Part 2

In how much, do you feel, are creative decisions shaped by cultural differences – and in how much, vice versa, is the perception of sound influenced by cultural differences?

In my opinion, the creative decision as well as the perception of sound is mainly based on the cultural background. A few years ago I listened to music from Uganda. Six people played on a huge xylophone. The music was extremely loud, extremely fast and all in all extremely virtuosic. I was strongly impressed by the unique power of this music performance. I asked someone about the background of this music. He told me that the purpose of the music is to shoo the birds so that they won’t eat up the seeds that have been sown before. As soon as the seeds are growing the musicians will stop playing the music. The instrument will be put into a storage where it will remain for the next ten months without being used.

In our society the “l´art pour l´art” idea is very popular. People try to express themselves, they try to create something unique – and of course this mentality leads to a very specific approach that is obviously different from the xylophone players of Uganda for example.

The relationship between music and other forms of art – painting, video art and cinema most importantly – has become increasingly important. How do you see this relationship yourself and in how far, do you feel, does music relate to other senses than hearing alone?

I have done some interdisciplinary projects with choreographers, video artists, dancers, stage directors and film directors. My impression is that those projects won’t work without a clear hierarchy. Otherwise it’s getting very chaotic.

As soon as you have to perform the record live on stage it turns into another project, which is very different from  the album project because of its visual aspect. To me it doesn’t make too much sense to perform music with a laptop and Ableton Live only. Sometimes you do not know if the musician on stage is performing music or if he is working on his tax declaration. To me it is very important that the audience can follow the music in a visual way.

There seem to be two fundamental tendencies in music today: On the one hand, a move towards complete virtualisation, where tracks and albums are merely released as digital files. And, on the other, an even closer union between music, artwork, packaging and physical presentation. Where do you stand between these poles? 

Both poles are important. I like to buy records. But it is very natural that more and more people are consuming music in a digital way.

The role of an artist is always subject to change. What's your view on the (e.g. political/social/creative) tasks of artists today and how do you try to meet these goals in your work?

I don’t think that art in general or music in particular has a big say in relevant political or social affairs. Does music have the power to call out global players like Nestlé or Monsanto ? Does music have the power to seriously call the economic system into question? No, I don't think so. The heroes of our society, people who are fighting for justice and against poverty and persecution, do have other jobs.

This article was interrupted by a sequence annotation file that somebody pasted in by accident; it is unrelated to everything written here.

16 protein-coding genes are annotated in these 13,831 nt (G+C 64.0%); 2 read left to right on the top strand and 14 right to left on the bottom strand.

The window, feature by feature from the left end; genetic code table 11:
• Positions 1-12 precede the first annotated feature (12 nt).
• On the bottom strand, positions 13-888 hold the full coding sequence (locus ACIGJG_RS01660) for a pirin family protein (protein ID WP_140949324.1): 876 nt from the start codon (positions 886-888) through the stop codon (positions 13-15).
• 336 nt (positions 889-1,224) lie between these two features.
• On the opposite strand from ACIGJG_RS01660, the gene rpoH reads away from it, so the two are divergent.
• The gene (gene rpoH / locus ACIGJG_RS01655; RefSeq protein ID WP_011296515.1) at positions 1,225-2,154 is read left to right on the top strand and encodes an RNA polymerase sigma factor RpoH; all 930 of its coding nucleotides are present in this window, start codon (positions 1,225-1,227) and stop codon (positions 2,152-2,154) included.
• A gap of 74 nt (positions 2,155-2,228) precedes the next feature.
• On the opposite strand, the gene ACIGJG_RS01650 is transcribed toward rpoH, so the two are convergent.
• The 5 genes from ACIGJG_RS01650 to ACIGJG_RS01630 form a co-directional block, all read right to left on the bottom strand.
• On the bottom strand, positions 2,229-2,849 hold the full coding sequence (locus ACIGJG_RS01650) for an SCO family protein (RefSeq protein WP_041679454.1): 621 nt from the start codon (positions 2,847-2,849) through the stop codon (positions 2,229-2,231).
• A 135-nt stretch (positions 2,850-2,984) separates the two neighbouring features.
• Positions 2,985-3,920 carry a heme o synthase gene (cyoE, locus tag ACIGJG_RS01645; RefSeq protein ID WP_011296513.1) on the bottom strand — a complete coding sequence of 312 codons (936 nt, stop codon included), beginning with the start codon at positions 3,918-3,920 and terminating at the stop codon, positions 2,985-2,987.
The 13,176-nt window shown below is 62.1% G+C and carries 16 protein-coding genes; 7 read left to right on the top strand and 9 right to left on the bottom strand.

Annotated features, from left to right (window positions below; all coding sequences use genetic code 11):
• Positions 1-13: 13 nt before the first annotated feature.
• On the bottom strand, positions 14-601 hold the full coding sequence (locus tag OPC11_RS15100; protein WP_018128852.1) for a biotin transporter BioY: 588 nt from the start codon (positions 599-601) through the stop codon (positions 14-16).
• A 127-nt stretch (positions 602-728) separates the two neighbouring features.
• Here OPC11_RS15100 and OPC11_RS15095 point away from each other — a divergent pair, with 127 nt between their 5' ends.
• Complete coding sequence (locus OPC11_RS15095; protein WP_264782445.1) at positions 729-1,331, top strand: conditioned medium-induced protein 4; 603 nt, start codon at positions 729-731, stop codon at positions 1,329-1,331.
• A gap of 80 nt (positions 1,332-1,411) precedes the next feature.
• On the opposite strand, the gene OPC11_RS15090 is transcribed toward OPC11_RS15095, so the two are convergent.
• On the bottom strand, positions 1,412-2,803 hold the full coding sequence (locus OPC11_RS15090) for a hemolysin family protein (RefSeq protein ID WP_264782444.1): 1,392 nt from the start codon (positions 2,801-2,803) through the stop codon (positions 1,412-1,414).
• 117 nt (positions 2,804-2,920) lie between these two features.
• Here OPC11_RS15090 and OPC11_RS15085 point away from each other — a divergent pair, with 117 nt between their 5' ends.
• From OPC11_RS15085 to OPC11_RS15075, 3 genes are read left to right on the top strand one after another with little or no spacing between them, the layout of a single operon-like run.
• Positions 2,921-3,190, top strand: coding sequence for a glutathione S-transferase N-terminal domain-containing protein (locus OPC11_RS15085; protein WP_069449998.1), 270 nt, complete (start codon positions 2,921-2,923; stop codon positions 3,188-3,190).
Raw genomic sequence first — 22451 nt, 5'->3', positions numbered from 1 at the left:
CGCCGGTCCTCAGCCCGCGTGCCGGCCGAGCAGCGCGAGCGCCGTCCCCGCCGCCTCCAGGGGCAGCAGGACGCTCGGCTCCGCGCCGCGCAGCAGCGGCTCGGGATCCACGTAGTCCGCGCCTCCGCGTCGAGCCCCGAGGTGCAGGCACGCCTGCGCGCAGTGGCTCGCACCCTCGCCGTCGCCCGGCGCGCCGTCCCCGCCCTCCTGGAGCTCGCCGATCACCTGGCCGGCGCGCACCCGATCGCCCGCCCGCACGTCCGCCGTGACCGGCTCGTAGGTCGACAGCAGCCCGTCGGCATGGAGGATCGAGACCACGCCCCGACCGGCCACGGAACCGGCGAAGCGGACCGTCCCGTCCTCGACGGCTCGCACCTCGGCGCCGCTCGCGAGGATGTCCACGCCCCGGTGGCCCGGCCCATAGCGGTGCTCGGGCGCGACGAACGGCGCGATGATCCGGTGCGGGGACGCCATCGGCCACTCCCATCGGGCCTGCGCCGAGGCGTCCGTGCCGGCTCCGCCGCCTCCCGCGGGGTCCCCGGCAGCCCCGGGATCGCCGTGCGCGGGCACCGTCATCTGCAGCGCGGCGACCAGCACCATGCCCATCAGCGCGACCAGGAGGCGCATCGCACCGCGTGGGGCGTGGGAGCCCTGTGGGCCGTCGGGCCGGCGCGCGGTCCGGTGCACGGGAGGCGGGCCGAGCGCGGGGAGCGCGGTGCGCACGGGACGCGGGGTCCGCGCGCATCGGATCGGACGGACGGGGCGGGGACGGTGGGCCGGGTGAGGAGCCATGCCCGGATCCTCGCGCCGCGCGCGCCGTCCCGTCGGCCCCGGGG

Music-sharing sites and -blogs as well as a flood of releases in general are presenting both listeners and artists with challenging questions. What's your view on the value of music today? In what way does the abundance of music change our perception of it?

It is too bad that the album listener is slowly disappearing. The majority of people is collecting tracks. I love the album as an art form. How tracks are put into order, how it begins and how it ends. Nonetheless, I have the impression that people are listening to more music than ever before.

How, would you say, could non-mainstream forms of music reach wider audiences?

I think that non-mainstream forms of music are in a very good position today because of the internet and social media.  Of course the mainstream has conquered the world over the last 15 years. No matter if you are in Paris, Nairobi or Tokyo – the music that is played in mainstream clubs is very similar. There is less difference in music based on the cultural difference. But on the other hand non-mainstream forms can reach their global audience much better than 15 years ago. Today you have a global scene for all kinds of music. This relatively new situation opens up opportunities for a better economic perspective.

Usually, it is considered that it is the job of the artist to win over an audience. But listening is also an active, rather than just a passive process. How do you see the role of the listener in the musical communication process?

The aim of the artist should not be to win over an audience.
Reaching audiences usually involves reaching out to the press and possibly working with a PR company. What's your perspective on the promo system? In which way do music journalism and PR companies  change the way music is perceived by the public?

I love to concentrate on writing, recording, playing, practising, and producing. But I am definitely very bad in advertising and selling. Therefore I am very happy that people like Stefan Rath and Katja Behrens worked together with me on the PR side of things.

Please recommend two artists to our readers which you feel deserve their attention.

Ogoya Nengo and Nik Bärtsch.

Find out more about Sven Kacirek, his travels and music on his personal website.

Introduction to this interview by Thomas Raukamp.

Audio tracks:
Sven Kacirek, The Nutcracker Sessions:
This track includes 4 song extracts of the album "The Nutcracker Sessions" (Naive Records, November 2014).
CD available at: http://bit.ly/NUTCRACKERSESSIONS-CD

Discography (excerpt):
2007 | The Palmin Sessions
2011 | The Kenya Sessions
2011 | The Kenya Reworks
2012 | Scarlet Pitch Dreams
2012 | Scarlet Pitch Dreams Remix Album
2014 | The Nutcracker Sessions

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